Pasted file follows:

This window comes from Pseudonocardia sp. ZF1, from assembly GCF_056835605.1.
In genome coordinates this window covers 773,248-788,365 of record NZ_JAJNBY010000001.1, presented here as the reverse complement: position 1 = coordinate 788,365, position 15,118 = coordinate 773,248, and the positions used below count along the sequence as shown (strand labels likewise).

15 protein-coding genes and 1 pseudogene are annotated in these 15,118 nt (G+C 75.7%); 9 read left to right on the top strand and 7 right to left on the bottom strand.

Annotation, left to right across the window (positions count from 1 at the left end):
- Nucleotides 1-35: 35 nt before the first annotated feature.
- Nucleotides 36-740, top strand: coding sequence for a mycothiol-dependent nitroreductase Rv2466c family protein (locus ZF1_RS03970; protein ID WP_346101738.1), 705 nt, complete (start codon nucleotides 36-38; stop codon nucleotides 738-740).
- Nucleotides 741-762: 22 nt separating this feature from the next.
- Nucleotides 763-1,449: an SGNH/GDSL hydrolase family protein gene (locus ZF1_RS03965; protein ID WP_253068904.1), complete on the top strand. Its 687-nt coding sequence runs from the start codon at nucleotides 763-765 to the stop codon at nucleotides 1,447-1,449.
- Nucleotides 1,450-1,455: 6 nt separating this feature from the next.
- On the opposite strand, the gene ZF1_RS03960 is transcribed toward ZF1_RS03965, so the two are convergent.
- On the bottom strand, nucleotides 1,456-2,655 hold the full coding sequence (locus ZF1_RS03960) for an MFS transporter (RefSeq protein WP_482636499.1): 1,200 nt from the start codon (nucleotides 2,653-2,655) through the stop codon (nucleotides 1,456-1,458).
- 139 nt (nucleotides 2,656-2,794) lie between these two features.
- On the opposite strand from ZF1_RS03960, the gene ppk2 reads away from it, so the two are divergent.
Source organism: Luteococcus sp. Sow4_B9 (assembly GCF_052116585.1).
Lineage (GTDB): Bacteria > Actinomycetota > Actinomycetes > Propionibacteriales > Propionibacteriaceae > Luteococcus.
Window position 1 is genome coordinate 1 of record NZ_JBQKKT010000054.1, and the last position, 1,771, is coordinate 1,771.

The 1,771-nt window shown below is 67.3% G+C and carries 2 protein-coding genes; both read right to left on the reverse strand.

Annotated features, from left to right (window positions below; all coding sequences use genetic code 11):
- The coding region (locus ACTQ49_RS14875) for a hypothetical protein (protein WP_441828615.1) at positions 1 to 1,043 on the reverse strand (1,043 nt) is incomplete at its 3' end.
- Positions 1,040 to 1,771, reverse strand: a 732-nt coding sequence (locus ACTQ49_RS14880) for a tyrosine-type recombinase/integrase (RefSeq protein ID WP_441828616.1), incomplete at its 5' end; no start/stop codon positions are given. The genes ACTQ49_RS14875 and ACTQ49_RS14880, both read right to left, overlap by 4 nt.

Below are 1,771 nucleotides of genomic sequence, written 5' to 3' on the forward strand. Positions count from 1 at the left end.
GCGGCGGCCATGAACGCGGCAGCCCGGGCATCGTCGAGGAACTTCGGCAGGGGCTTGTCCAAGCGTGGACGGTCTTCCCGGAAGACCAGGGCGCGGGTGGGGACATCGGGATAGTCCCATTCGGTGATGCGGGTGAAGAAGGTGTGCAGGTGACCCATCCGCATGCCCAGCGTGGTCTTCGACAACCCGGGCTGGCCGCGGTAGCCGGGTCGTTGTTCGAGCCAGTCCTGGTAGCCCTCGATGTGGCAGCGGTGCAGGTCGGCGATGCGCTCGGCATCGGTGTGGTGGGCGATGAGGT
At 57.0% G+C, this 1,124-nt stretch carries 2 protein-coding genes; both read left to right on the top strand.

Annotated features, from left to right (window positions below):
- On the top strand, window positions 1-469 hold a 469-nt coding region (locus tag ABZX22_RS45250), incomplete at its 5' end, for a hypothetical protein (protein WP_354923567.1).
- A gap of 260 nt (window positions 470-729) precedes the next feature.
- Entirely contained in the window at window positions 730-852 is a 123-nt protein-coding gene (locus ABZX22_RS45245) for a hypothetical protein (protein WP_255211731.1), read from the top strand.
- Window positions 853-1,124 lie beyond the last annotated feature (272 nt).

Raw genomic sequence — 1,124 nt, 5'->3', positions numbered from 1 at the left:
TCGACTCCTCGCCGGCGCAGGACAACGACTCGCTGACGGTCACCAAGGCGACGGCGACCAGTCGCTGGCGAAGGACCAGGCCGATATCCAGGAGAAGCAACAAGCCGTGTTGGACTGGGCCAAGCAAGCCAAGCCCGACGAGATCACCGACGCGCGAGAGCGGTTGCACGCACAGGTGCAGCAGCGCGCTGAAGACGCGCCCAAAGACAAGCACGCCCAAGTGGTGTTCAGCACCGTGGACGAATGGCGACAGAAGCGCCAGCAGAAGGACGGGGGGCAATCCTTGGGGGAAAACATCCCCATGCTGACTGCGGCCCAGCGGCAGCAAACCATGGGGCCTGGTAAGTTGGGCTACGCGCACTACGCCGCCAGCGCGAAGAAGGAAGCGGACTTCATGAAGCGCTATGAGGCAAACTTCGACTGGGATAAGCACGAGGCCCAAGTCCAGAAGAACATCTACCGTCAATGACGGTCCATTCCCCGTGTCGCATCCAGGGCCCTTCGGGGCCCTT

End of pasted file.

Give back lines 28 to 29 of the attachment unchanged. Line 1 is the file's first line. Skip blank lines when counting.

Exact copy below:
- Window positions 853-1,124 lie beyond the last annotated feature (272 nt).

Raw genomic sequence — 1,124 nt, 5'->3', positions numbered from 1 at the left: